Some of the most compelling testimony at the hearing was from Janilori Goldman, Director of the Health Privacy Project (HPP) at Georgetown University. The Health Privacy Project is "dedicated to broadening access to health care, and improving the quality of care by ensuring that the privacy of people’s medical information is protected in the health care arena." The group also coordinates a coalition of over 100 groups with representation from consumers, providers, and advocacy organizations. HPP's mission is to enable people to participate in their own care and research without fear that "...sensitive health information will be used outside the core health care setting...."

Ms. Goldman observed that key provisions of the regulations put in effect in December 2000 were being threatened even though health care organizations have more than a year before they are required to comply fully.

Organizations that joined HPP in opposing the Bush administration proposals include:

Ms. Goldman referred to the findings of a 1999 survey for the California HealthCare Foundation that one out of six people "withdraws from full participation in their own health care" because of fear that health care information will be used without their permission. A government document issued under the aegis of the Labor, Justice, and Health and Human Services Departments in 1997 found that 63% of those surveyed would decline genetic testing if insurers or employers could obtain the results. Recent media reports serve to justify public concern, among them:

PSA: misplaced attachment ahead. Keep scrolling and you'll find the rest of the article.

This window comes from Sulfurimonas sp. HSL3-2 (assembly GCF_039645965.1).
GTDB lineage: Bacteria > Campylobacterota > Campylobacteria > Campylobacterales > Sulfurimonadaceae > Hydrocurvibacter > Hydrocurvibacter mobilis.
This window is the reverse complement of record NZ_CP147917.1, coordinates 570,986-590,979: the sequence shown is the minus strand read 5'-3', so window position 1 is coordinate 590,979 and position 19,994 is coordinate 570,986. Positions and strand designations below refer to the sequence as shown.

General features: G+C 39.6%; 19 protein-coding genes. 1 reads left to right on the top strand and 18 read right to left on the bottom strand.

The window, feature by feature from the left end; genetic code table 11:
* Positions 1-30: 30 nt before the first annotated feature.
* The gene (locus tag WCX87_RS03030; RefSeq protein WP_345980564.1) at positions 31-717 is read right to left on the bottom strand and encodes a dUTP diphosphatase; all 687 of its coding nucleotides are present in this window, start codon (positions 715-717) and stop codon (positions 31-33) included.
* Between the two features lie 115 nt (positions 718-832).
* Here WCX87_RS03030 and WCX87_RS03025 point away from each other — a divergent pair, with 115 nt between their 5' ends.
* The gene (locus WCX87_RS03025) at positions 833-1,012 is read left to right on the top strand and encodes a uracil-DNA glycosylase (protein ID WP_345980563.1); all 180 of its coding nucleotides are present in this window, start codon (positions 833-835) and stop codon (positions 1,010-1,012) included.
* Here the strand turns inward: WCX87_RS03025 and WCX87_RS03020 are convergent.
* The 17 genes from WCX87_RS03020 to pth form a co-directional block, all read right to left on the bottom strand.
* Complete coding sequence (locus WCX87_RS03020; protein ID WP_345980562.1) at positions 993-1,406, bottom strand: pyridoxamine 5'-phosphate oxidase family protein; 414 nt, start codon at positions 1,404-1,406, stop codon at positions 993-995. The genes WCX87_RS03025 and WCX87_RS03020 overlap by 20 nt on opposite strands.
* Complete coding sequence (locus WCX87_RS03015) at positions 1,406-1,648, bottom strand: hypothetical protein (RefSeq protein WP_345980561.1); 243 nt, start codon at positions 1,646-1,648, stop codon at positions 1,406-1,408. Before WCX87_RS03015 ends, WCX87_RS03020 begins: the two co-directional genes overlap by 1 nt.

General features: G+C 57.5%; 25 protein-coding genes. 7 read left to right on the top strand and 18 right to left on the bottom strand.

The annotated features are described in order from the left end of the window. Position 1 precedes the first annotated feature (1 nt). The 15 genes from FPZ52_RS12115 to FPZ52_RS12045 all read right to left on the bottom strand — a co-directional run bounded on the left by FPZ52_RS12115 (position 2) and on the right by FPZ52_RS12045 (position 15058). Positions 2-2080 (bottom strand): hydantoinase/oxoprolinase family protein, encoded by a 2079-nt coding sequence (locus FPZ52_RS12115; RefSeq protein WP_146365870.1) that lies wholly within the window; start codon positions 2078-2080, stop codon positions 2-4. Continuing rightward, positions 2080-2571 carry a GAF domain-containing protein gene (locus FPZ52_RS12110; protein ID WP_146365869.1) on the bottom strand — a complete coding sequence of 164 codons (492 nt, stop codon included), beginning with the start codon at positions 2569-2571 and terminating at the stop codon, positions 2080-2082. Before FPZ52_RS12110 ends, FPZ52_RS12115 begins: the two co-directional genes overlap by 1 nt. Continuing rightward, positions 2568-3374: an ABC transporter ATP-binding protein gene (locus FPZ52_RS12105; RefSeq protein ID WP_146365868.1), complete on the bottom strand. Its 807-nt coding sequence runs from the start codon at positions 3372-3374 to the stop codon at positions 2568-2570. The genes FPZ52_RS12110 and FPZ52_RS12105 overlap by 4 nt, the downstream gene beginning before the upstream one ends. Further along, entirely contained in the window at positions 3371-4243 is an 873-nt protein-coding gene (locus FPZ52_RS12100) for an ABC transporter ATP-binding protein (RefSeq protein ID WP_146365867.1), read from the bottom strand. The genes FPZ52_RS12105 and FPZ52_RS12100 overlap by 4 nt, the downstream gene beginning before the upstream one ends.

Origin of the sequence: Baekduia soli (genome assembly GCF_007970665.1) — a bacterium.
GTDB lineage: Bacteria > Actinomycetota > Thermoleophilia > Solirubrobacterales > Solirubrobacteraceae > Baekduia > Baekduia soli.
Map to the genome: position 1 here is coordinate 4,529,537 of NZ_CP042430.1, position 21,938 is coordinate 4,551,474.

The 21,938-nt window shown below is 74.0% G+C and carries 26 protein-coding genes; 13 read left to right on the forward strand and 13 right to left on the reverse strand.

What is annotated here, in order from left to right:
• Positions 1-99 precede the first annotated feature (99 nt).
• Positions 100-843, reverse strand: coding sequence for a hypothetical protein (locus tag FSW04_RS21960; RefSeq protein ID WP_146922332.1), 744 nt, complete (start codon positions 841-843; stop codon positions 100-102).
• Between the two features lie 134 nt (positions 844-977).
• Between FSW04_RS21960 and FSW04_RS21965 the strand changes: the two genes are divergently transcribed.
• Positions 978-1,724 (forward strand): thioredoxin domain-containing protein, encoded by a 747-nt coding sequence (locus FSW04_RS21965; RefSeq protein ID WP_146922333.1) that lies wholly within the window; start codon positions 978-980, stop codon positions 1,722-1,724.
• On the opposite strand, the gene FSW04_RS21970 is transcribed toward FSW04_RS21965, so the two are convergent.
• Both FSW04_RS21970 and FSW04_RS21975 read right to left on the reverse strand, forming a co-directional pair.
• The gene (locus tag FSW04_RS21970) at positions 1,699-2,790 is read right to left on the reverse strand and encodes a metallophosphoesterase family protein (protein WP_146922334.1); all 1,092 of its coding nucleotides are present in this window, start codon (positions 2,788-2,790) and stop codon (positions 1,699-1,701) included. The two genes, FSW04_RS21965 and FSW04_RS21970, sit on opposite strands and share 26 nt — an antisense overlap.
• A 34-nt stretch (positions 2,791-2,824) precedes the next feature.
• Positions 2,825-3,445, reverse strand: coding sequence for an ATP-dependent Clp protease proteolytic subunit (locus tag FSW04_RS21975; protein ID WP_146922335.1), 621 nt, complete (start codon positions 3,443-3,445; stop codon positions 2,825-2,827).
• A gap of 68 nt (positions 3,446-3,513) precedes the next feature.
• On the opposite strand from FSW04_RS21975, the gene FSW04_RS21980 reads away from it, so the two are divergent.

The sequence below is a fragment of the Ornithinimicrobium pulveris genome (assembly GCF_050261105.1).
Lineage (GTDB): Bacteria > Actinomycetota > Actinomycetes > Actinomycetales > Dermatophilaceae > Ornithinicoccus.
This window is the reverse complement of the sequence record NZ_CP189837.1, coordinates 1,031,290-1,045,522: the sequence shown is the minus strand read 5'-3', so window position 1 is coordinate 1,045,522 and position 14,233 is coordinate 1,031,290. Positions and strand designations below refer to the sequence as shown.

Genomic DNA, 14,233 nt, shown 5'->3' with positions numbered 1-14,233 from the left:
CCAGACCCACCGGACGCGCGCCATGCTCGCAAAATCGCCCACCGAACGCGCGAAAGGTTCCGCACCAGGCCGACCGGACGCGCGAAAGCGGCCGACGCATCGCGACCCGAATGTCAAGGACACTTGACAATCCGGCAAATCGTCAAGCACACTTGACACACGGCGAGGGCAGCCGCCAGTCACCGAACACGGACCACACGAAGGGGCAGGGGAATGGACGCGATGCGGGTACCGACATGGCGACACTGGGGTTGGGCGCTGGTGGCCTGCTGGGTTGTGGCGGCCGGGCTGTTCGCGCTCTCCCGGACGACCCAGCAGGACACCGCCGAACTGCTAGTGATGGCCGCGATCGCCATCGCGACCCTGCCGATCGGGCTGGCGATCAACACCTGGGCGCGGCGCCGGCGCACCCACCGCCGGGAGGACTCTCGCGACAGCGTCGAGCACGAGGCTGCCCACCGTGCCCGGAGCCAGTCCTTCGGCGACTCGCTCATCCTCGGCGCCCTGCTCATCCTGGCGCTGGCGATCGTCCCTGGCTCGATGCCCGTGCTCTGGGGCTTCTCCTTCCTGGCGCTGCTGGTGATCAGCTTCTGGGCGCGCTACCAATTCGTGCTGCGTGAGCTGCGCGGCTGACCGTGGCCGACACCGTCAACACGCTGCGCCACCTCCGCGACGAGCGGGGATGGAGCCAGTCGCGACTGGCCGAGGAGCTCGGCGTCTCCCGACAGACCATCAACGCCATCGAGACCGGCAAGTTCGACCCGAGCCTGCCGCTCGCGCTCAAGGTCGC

• Eckerd's Drug Stores are under investigation in Florida for providing customer drug records to marketing campaigns for promotions and discounts.
  • A North Carolina resident was given a positive employment review and a raise, then summarily fired after being diagnosed with a genetic disorder requiring expensive treatment.
  • An Illinois woman who received medical treatment for complications following an abortion alleges St. Elizabeth's Medical Center released her medical records to anti-abortion activists.
  • A Motorola employee was enrolled by her employer in a "depression program" after her prescription drug management company released information that antidepressants had been prescribed for her.

... the current Privacy Rule grants people the right to see and copy their own medical records; requires health care providers to obtain patient consent before using their records for treatment, payment and health care operations; imposes limits on using medical records for marketing; imposes safeguards on publicly and privately funded research use of patient data; somewhat limits law enforcement access to medical records; and allows for civil and criminal penalties to be imposed if the Rule is violated.